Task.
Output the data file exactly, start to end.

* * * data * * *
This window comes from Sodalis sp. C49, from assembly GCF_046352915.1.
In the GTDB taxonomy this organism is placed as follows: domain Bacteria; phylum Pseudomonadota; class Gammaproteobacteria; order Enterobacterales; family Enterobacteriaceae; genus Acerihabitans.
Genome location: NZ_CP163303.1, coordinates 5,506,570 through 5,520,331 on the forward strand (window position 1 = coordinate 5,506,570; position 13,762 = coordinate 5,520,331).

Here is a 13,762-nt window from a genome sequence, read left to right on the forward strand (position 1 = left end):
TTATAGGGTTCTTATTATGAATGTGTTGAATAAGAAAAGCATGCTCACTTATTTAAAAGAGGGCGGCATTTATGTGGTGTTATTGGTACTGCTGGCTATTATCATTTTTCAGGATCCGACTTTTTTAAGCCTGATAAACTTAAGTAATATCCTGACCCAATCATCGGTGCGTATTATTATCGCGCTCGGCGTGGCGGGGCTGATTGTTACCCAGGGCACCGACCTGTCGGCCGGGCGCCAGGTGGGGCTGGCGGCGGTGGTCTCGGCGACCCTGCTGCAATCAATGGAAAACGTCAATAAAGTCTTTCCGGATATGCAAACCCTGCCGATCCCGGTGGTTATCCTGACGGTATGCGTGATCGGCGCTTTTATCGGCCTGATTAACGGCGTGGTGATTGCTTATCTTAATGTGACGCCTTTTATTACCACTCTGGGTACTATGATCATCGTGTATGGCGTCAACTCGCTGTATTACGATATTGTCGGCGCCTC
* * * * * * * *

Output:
This window comes from Sodalis sp. C49, from assembly GCF_046352915.1.
In the GTDB taxonomy this organism is placed as follows: domain Bacteria; phylum Pseudomonadota; class Gammaproteobacteria; order Enterobacterales; family Enterobacteriaceae; genus Acerihabitans.
Genome location: NZ_CP163303.1, coordinates 5,506,570 through 5,520,331 on the forward strand (window position 1 = coordinate 5,506,570; position 13,762 = coordinate 5,520,331).

Here is a 13,762-nt window from a genome sequence, read left to right on the forward strand (position 1 = left end):
TTATAGGGTTCTTATTATGAATGTGTTGAATAAGAAAAGCATGCTCACTTATTTAAAAGAGGGCGGCATTTATGTGGTGTTATTGGTACTGCTGGCTATTATCATTTTTCAGGATCCGACTTTTTTAAGCCTGATAAACTTAAGTAATATCCTGACCCAATCATCGGTGCGTATTATTATCGCGCTCGGCGTGGCGGGGCTGATTGTTACCCAGGGCACCGACCTGTCGGCCGGGCGCCAGGTGGGGCTGGCGGCGGTGGTCTCGGCGACCCTGCTGCAATCAATGGAAAACGTCAATAAAGTCTTTCCGGATATGCAAACCCTGCCGATCCCGGTGGTTATCCTGACGGTATGCGTGATCGGCGCTTTTATCGGCCTGATTAACGGCGTGGTGATTGCTTATCTTAATGTGACGCCTTTTATTACCACTCTGGGTACTATGATCATCGTGTATGGCGTCAACTCGCTGTATTACGATATTGTCGGCGCCTC